The Glory of the Black Figure
I spent my Sunday morning with two remarkable women. Your mother’s old school hits played in the background while we drank Fruit Sangria tea and mused over life, goals and the need for Black art and awareness. I was there to cover the artwork of Imani Shanklin Roberts, but instead felt like I was catching up with old girlfriends. Both Imani Roberts and Ayanna Long, her publicist, continued the tradition of Sacred Sundays.
While there, I couldn’t help but notice the tattoo of Africa on Imani’s back. This particular detail was telling of her character and most definitely of her artwork. It set the stage for the visit to say the least. Wielding two degrees in art education and the imagination and intelligence of someone who taught the classes herself, Imani proved to be a manifestation of her studies.
She also waxed poetic. When asked what the overall message of her work is, she stated that she wanted to communicate the glory of the Black figure. Taken aback, it was difficult to make amends with the fact that my visit was ultimately going to come to an end. Imani continued nonetheless. She said her goal is to master melanin and skin and convey us in our fullest form. The halos she chose to adorn the subjects in her Miseducation collection backed up her promise to convey strength, power and positivity.
We discussed two of her collections: An Ode to Her and The Miseducation of Lauryn Hill. In An Ode to Her, Imani explored topics that she’s combatted with personally. Producing work that she felt connected to, she traversed a journey where she found that Black girls have a similar storyline. In operating within her own psyche, she drew strength in the fact that despite any cultural or class differences, there’s a running theme present in the life of Black girls. In The Miseducation of Lauryn Hill, Imani was approached by a New York based art collective to create a visual exploration of the famed 1998 album. Calling it a true synopsis of a 20 something year old’s love story, Imani perfectly conveys the love and pain that Hill intones.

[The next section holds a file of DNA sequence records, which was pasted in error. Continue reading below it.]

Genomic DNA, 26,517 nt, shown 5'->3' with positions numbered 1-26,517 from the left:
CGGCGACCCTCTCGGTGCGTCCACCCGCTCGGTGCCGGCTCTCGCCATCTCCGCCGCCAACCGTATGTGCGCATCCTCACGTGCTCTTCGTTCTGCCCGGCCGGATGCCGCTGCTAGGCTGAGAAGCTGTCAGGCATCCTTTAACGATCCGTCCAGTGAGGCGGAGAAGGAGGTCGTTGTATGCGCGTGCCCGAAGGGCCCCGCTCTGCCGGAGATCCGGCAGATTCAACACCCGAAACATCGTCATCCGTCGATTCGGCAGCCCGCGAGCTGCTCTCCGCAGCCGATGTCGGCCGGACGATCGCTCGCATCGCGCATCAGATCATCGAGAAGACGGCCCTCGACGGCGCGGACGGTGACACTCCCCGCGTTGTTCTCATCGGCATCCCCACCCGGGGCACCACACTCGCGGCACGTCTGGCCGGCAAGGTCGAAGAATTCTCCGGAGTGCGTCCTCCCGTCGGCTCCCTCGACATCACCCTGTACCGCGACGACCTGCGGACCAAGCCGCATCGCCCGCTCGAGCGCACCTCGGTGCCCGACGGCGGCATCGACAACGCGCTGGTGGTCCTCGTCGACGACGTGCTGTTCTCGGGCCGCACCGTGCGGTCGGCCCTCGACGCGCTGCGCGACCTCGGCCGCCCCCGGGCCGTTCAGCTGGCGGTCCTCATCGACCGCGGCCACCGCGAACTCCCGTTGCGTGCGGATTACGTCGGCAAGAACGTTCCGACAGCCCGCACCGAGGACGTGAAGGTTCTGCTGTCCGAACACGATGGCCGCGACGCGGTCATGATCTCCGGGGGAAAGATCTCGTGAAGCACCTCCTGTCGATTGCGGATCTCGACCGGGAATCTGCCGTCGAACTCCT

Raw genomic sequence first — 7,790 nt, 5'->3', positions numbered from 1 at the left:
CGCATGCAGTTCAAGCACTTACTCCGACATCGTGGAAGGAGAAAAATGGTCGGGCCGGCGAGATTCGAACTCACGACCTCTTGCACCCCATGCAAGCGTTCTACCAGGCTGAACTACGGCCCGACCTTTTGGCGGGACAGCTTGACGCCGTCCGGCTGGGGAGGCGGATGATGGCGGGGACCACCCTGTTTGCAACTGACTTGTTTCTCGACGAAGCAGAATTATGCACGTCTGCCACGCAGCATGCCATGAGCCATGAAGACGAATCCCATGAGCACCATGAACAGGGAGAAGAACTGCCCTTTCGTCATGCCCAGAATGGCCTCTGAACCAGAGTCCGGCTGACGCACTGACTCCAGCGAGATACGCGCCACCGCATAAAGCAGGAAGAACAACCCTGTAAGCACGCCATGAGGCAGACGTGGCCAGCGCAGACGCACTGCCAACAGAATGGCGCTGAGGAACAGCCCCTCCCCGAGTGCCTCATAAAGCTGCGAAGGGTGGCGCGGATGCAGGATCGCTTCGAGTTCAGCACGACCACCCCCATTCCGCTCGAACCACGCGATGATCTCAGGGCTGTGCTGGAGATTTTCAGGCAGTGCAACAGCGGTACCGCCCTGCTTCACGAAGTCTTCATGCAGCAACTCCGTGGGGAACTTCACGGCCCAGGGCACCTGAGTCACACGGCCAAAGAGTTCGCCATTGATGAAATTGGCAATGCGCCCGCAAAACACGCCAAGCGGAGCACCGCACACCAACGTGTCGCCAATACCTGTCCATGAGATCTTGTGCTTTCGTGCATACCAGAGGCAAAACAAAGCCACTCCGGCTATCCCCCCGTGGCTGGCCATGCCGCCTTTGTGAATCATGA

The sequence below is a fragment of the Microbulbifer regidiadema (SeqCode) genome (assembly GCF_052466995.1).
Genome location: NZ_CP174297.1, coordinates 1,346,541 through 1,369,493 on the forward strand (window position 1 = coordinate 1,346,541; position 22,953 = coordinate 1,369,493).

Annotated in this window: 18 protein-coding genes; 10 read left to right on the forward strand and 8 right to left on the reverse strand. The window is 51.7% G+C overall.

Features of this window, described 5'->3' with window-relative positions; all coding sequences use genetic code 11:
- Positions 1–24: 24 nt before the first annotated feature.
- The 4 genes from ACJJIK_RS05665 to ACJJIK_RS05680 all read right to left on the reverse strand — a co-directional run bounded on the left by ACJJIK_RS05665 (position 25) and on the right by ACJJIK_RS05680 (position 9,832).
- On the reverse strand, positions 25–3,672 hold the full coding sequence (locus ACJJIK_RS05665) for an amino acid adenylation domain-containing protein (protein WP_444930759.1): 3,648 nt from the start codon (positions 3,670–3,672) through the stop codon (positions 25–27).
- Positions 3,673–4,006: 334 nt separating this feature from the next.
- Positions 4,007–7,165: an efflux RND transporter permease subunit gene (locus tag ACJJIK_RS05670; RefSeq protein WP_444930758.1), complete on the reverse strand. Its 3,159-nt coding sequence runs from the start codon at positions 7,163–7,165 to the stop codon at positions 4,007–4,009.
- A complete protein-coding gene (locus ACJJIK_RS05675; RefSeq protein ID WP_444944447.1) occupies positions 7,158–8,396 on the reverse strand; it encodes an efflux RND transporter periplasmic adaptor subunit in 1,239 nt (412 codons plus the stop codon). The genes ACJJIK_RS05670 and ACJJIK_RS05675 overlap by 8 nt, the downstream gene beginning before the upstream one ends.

As is common with most artists, Imani's primary goal is to continue creating authentically. It seemed her fear was to be pressured. Instead, she shares that she wants to create a healing space, a space of self-discovery and a space for community with her art. Uncontrolled it seems as though Imani's work is exceptional--so I, too, prefer the "pressure free" version of her authenticity.
Find Imani Shanklin Roberts artwork on her website: imaniniasr.com
Ruth Jean-Marie is a recent graduate of New York University where she received her Master’s of Science degree in Global Affairs with a concentration in human rights and international law. Dedicating her life to the alleviation of misery around the world, her greatest goal is to become a superhero. Her interests include fashion, equality for women and Black people--that real equality, not the surface level stuff, traveling around the world and writing. She's excited about life and intends on living it. She also has a mild obsession with shoes, shopping and sharing her opinion. You'll hear all about it.